Whether your business is multinational or not, it’s likely that at some point information containing personal data will need to be transferred from Europe or Switzerland to the United States. Personal data is defined broadly to include any information which is related to an identified or identifiable natural person. For instance, a U.S.-based online business which is collecting or processing names, addresses, and credit card information to fulfill orders for its products from European or Swiss persons must be familiar with the rules governing cross-border transfer. The same applies to a U.S.-based service business which is collecting or processing names and health information to track outbreaks of COVID-19 globally.
Over the last 20 years, there have been two government approved frameworks implemented to control data transfer, namely the U.S.-EU Safe Harbor Framework (Safe Harbor) and Privacy Shield. Both were invalidated by the Court of Justice of the European Union (CJEU) based on lawsuits brought by Maximilian Schrems. On March 25, 2022, President Joseph R. Biden and European Commission (EC) President Ursula von der Leyen jointly announced an agreement in principle for a new Trans-Atlantic Data Privacy Framework (Framework) that has the potential to establish the rules of European to U.S. data transfer.
While not many details are currently available, the Trans-Atlantic Data Privacy Framework will include a multilayered redress mechanism for EU citizens to file complaints with a Data Protection Review Court containing non-U.S. government members with the authority to “adjudicate claims and direct remedial measures as needed,” as noted in the White House release. Procedures will be followed by U.S. intelligence agencies to “ensure effective oversight of new privacy and civil liberties standards.” The next step is for the EC to draft an adequacy determination for the European Data Protection Board (EDPB) to review. Then the EDPB will issue a non-binding opinion, and the EC will request approval of a committee of representatives from member states.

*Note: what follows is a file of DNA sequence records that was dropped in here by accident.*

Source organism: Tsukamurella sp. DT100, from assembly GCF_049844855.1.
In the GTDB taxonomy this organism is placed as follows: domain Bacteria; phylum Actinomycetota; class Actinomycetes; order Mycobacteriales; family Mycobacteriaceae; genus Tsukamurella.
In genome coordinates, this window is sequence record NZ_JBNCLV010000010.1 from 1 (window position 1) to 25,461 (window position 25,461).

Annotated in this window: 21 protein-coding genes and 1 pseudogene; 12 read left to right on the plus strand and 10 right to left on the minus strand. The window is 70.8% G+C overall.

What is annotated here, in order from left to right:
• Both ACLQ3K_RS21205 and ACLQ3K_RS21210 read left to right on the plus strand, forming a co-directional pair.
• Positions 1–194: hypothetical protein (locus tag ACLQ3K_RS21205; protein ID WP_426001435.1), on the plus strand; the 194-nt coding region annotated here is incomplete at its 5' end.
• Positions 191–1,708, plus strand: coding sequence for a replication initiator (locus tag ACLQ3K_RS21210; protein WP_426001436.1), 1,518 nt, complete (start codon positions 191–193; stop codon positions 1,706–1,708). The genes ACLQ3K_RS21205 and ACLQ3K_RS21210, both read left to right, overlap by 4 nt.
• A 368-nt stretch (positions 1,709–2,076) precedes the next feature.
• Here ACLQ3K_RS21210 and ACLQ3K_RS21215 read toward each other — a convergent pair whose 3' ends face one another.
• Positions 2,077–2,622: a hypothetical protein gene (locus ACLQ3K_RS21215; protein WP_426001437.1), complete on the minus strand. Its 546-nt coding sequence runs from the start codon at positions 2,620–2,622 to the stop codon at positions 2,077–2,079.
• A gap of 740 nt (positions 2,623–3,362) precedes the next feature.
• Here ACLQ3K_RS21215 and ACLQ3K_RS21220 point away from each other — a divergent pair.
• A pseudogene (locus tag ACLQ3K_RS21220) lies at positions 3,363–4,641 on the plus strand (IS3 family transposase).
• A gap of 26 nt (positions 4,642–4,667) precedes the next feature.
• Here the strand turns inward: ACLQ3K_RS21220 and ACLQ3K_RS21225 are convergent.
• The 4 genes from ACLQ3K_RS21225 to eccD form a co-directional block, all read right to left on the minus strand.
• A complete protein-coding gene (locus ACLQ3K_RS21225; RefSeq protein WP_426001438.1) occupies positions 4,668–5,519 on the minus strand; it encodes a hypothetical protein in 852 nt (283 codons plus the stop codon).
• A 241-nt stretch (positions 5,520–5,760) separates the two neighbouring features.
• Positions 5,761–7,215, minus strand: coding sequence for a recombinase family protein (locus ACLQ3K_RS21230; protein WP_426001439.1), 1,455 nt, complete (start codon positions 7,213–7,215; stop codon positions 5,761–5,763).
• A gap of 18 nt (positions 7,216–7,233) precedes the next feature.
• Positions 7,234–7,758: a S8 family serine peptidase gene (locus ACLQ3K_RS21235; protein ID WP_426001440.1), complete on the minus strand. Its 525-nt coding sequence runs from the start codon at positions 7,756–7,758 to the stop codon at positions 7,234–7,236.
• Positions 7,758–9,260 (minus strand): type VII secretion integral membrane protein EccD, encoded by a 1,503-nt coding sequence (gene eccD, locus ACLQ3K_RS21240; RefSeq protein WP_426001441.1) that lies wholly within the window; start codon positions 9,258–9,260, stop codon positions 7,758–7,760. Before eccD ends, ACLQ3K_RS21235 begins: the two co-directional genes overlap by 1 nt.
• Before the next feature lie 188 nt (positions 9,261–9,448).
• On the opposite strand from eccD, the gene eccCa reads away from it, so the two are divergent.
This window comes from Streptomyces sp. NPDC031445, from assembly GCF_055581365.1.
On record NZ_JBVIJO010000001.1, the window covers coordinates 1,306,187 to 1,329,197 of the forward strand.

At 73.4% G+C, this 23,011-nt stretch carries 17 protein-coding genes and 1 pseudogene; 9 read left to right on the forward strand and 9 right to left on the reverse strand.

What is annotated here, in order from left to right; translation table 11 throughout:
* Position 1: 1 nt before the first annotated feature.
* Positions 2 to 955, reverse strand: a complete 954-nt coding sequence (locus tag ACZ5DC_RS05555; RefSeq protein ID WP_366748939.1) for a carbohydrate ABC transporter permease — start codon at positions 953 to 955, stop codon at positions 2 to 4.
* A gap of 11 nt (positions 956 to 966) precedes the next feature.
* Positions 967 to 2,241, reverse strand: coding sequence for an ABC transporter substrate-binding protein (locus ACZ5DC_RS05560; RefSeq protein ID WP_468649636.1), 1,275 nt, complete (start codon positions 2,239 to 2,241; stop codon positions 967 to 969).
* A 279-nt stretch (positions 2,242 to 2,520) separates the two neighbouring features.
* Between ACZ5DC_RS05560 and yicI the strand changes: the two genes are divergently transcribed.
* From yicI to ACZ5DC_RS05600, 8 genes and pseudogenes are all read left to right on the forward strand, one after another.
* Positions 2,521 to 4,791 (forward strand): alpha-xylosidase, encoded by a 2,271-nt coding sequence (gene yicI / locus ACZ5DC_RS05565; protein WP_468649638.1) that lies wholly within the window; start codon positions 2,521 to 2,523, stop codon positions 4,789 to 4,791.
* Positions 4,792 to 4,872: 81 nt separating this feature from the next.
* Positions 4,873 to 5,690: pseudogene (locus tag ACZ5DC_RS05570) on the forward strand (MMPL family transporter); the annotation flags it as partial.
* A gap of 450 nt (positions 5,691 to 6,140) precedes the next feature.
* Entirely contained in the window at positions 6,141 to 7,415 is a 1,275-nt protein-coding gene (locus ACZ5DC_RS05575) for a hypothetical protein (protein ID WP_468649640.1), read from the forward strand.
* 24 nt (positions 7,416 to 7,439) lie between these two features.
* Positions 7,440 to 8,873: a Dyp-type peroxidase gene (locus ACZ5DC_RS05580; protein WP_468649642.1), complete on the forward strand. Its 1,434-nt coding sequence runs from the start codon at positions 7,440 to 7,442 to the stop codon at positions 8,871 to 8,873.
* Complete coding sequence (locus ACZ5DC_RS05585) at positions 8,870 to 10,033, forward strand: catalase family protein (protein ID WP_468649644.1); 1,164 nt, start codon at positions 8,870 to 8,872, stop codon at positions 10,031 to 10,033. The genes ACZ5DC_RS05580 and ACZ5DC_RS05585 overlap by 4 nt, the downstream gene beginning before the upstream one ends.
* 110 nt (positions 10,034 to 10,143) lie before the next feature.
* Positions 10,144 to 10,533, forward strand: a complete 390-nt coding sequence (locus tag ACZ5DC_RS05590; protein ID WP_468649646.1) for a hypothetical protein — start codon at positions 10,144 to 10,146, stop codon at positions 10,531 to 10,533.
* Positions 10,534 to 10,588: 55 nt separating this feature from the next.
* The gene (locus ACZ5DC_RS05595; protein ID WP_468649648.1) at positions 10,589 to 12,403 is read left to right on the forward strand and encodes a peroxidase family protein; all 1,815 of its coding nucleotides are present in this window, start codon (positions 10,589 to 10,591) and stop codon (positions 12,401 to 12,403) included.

If approved, the new Framework will incorporate principles from the Privacy Shield and continue the practice of self-certification.
There is a fundamental difference between the U.S. and European governments’ ability to access personal data. In the United States, the focus is on the government’s ability to conduct surveillance of foreign persons located outside the United States. In Europe, the Charter of Fundamental Rights of the European Union grants its citizens a right to privacy and data protection, particularly with respect to prohibiting foreign governments’ access to an individual’s personal data. This conflict is at the heart of the complaints brought by Schrems since 2011 and why it took almost two years to create a new Framework to transfer personal data.
From 2000 to 2015, Safe Harbor set the rules for personal data transfers. However, the CJEU invalidated Safe Harbor in Schrems I, finding that the laws of the United States do not offer satisfactory protection against surveillance of foreign citizens by U.S. governmental authorities such as intelligence (NSA) or security agencies (FBI).